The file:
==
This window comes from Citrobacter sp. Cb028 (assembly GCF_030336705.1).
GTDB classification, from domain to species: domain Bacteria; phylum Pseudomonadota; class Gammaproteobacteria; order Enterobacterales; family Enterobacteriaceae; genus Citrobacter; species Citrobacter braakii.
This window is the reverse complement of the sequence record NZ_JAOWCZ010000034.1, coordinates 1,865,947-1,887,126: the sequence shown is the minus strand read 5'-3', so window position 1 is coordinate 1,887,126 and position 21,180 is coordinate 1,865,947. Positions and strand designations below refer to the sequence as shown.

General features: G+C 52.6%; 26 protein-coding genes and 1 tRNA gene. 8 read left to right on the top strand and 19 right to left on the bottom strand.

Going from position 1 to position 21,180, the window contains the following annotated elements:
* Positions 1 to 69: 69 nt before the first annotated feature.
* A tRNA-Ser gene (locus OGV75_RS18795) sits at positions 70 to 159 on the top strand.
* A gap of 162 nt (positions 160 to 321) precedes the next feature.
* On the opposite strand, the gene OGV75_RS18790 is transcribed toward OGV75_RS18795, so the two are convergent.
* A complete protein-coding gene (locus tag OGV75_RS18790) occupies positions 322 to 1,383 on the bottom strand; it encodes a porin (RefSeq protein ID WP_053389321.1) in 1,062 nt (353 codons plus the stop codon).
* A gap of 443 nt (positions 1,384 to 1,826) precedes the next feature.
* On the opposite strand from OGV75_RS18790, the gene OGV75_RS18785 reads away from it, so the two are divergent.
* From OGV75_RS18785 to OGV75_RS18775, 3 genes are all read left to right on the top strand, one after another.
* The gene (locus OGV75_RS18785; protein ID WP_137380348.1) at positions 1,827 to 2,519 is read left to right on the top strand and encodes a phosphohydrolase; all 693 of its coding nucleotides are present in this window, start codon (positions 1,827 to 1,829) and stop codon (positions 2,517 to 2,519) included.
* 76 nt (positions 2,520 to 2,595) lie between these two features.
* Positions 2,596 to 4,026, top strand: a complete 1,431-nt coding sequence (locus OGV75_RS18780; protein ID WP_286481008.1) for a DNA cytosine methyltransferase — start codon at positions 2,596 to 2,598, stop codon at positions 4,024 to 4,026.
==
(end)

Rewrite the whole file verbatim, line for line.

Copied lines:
This window comes from Citrobacter sp. Cb028 (assembly GCF_030336705.1).
GTDB classification, from domain to species: domain Bacteria; phylum Pseudomonadota; class Gammaproteobacteria; order Enterobacterales; family Enterobacteriaceae; genus Citrobacter; species Citrobacter braakii.
This window is the reverse complement of the sequence record NZ_JAOWCZ010000034.1, coordinates 1,865,947-1,887,126: the sequence shown is the minus strand read 5'-3', so window position 1 is coordinate 1,887,126 and position 21,180 is coordinate 1,865,947. Positions and strand designations below refer to the sequence as shown.

General features: G+C 52.6%; 26 protein-coding genes and 1 tRNA gene. 8 read left to right on the top strand and 19 right to left on the bottom strand.

Going from position 1 to position 21,180, the window contains the following annotated elements:
* Positions 1 to 69: 69 nt before the first annotated feature.
* A tRNA-Ser gene (locus OGV75_RS18795) sits at positions 70 to 159 on the top strand.
* A gap of 162 nt (positions 160 to 321) precedes the next feature.
* On the opposite strand, the gene OGV75_RS18790 is transcribed toward OGV75_RS18795, so the two are convergent.
* A complete protein-coding gene (locus tag OGV75_RS18790) occupies positions 322 to 1,383 on the bottom strand; it encodes a porin (RefSeq protein ID WP_053389321.1) in 1,062 nt (353 codons plus the stop codon).
* A gap of 443 nt (positions 1,384 to 1,826) precedes the next feature.
* On the opposite strand from OGV75_RS18790, the gene OGV75_RS18785 reads away from it, so the two are divergent.
* From OGV75_RS18785 to OGV75_RS18775, 3 genes are all read left to right on the top strand, one after another.
* The gene (locus OGV75_RS18785; protein ID WP_137380348.1) at positions 1,827 to 2,519 is read left to right on the top strand and encodes a phosphohydrolase; all 693 of its coding nucleotides are present in this window, start codon (positions 1,827 to 1,829) and stop codon (positions 2,517 to 2,519) included.
* 76 nt (positions 2,520 to 2,595) lie between these two features.
* Positions 2,596 to 4,026, top strand: a complete 1,431-nt coding sequence (locus OGV75_RS18780; protein ID WP_286481008.1) for a DNA cytosine methyltransferase — start codon at positions 2,596 to 2,598, stop codon at positions 4,024 to 4,026.